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3: Political Economy and the Media

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    Kellner and Durham (2006) contend that a PE approach to contemporary media systems is one that works to:

    Highlight that capitalist societies are organized according to a dominant mode of production that structures institutions and practices according to a logic of commodification and capital accumulation. Cultural production and distribution is accordingly profit- and market-oriented in such a system… In the present stage of capitalist hegemony, political economy grounds its approach within empirical analysis of the actual systems of cultural production investigating the constraints and structuring influence of the dominant capitalist economic system and a commercialized system of culture. Inserting texts into the system of culture in which they are produced and distributed can help elucidate features and effects of the texts that textual analysis alone might miss or downplay. (pp. 18-19)

    Mosco (1996) sees political economy as a means of looking beyond just the production and distribution of media goods and services, but rather as focusing with “studying the power relations of society.”  In other words, as Golding and Murdock (1991) see it, political economy is inherently concerned with the struggle between the social good and capitalism as a system of organization.  In this way, political economy is not just concerned with production and distribution, but also about the struggle over meaning and how we take part in it, particularly through the choices we make about goods and services.

    One example of these perspectives was offered by Theodore Adorno and Max Horkheimer, who were members of the Frankfurt School.  In a 1944 essay, they argued that as the production of cultural goods – things like books, films, and music – came to be dominated by emerging forms of industrial production that the goods produced would have the potential to influence members of society.   Such goods, typically part of popular culture, tended to be mass produced, homogenized, and easily consumed, resulting in an increasingly passive society that would be easily manipulated.  They called this organized production the culture industry.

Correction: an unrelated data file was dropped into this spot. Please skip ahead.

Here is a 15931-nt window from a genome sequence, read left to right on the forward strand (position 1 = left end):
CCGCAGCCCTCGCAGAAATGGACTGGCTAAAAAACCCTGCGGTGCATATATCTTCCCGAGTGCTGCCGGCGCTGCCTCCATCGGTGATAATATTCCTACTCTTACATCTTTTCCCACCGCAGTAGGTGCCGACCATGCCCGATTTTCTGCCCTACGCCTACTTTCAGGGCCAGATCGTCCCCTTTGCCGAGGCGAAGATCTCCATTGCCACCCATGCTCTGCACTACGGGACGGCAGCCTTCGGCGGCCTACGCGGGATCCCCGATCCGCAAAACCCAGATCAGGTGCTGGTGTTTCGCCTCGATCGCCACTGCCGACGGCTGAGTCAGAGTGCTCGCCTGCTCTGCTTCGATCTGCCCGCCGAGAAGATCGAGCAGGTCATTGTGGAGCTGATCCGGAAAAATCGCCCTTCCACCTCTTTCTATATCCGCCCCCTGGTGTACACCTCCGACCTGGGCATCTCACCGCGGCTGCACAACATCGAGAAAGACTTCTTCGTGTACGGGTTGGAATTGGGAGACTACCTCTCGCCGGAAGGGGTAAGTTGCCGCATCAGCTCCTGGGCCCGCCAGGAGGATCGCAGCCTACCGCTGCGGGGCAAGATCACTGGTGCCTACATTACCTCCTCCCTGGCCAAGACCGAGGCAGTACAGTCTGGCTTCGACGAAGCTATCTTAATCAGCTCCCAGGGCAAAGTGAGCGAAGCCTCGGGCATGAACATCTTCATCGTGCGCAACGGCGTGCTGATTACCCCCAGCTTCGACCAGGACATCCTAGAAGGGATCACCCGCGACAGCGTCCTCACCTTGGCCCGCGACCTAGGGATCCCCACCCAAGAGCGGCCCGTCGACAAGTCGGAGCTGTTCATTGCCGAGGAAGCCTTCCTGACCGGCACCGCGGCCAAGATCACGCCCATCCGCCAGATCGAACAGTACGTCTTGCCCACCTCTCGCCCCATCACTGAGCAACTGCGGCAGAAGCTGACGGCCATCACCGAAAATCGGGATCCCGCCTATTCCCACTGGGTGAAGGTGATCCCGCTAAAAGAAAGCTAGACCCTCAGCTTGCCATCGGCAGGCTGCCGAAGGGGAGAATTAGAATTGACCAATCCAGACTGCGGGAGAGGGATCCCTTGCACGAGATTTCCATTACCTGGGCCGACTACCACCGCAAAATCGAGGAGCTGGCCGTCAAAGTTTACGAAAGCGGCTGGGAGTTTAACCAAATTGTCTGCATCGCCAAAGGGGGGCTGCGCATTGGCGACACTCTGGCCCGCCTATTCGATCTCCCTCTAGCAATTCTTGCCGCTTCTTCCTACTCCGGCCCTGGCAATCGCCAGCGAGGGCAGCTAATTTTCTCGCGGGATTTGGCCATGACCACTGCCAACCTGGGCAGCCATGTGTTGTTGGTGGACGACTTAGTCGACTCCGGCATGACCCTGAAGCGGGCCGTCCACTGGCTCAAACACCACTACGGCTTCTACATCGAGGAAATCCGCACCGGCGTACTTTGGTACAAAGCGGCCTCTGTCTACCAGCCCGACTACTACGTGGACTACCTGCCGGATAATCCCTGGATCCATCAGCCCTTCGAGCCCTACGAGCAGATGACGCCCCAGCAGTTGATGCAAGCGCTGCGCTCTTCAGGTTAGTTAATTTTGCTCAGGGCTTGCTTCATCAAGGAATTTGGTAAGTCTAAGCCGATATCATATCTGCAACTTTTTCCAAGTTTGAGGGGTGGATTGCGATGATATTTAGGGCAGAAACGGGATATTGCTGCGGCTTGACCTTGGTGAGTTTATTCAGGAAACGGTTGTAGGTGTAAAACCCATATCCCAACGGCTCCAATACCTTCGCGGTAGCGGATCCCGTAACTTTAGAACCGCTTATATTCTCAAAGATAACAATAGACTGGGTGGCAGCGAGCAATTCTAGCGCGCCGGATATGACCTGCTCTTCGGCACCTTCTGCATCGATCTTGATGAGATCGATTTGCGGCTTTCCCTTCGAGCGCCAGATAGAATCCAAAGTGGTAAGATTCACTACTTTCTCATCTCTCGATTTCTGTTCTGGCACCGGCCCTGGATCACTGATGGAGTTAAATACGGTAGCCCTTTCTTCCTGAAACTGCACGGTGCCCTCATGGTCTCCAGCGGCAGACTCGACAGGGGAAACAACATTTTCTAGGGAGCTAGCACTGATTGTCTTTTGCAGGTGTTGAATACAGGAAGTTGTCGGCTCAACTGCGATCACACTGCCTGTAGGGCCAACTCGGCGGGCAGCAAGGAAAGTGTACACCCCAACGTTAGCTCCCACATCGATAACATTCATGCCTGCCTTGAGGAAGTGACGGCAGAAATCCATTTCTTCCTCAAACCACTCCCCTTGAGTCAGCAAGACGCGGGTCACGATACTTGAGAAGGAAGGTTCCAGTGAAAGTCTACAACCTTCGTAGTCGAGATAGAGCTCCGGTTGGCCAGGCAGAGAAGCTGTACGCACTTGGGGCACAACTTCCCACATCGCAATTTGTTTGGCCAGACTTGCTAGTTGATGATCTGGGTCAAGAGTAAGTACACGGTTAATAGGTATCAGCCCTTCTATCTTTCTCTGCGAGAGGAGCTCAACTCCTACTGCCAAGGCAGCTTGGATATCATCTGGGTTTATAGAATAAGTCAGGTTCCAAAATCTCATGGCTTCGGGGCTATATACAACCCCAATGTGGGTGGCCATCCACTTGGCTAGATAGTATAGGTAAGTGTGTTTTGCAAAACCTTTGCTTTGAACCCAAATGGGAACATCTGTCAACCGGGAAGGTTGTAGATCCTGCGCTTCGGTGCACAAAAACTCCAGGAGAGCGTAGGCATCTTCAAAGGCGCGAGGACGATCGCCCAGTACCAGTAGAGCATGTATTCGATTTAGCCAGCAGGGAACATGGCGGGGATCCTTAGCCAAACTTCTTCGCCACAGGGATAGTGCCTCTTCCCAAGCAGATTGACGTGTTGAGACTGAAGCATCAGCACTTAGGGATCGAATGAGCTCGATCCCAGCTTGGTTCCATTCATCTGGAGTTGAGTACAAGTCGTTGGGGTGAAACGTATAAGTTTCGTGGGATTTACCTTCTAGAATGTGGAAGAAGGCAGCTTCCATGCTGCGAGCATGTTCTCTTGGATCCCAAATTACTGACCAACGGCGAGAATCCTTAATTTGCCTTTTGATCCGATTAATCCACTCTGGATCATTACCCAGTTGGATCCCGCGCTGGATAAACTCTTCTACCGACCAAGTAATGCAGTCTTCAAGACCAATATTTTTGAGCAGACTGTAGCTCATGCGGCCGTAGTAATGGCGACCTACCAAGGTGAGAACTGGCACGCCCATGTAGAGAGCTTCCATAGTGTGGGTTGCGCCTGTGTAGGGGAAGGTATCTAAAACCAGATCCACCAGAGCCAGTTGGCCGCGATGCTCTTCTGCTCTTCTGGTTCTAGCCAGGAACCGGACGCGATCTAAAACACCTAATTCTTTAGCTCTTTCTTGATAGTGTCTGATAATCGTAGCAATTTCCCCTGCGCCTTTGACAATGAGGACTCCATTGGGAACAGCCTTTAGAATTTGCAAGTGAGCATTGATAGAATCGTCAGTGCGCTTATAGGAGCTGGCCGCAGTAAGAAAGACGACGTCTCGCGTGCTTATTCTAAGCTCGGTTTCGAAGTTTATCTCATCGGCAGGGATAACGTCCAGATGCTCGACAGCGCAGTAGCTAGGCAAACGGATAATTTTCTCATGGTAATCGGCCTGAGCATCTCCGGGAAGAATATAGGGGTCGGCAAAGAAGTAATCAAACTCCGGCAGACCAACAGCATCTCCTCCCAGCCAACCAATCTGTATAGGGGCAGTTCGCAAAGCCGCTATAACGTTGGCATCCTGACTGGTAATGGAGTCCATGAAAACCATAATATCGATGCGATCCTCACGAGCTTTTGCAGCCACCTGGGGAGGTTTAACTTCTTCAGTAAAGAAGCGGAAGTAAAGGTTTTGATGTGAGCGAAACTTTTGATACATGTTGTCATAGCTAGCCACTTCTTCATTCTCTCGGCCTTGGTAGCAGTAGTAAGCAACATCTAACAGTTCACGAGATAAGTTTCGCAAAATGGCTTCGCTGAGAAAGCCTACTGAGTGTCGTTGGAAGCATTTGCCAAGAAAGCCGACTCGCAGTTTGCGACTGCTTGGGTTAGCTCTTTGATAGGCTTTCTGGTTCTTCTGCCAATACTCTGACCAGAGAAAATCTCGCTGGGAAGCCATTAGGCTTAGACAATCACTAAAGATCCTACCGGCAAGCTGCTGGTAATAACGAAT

Definition: Culture Industry

    A structural organization proposed by the Frankfurt School that argued that there were profound ideological consequences on the increased reliance on mass produced cultural products.

    As with many theories, how we have thought about the culture industry has changed since it was first introduced.  It was recognized that rather than a single culture industry, there were many cultural industries.

    Definition: Cultural Industries

    Adaptation of Frankfurt School’s culture industry that imagines multiple industries rather than a single, monolithic industry involved in the manufacture of culture that compete for the time, attention, and resources of audiences and consumers.  Media industries make up many but not all of the cultural industries.

      Each of these industries competes for the time, attention, and resources of those consuming their goods and services.  Moreover, while the cultural industries included those places concerned with mass media and popular culture, they also included the arts, sports, and fashion as well as education.  Further, as scholars like Bernard Miege and David Hesmondhalgh wrote, each industry operated by its own logics, emphasizing particular types of products and particular ways of producing them.  These industries influence and are influenced by society at large, sometimes through the content they produce, but also through matters of policy and law.   Concerns about the production of culture remain central to the political economy approach.


    Adapted text from Media & Society: Critical Approaches, used under a CC BY NC-SA 4.0 International license

    3: Political Economy and the Media is shared under a CC BY-NC-SA license and was authored, remixed, and/or curated by LibreTexts.

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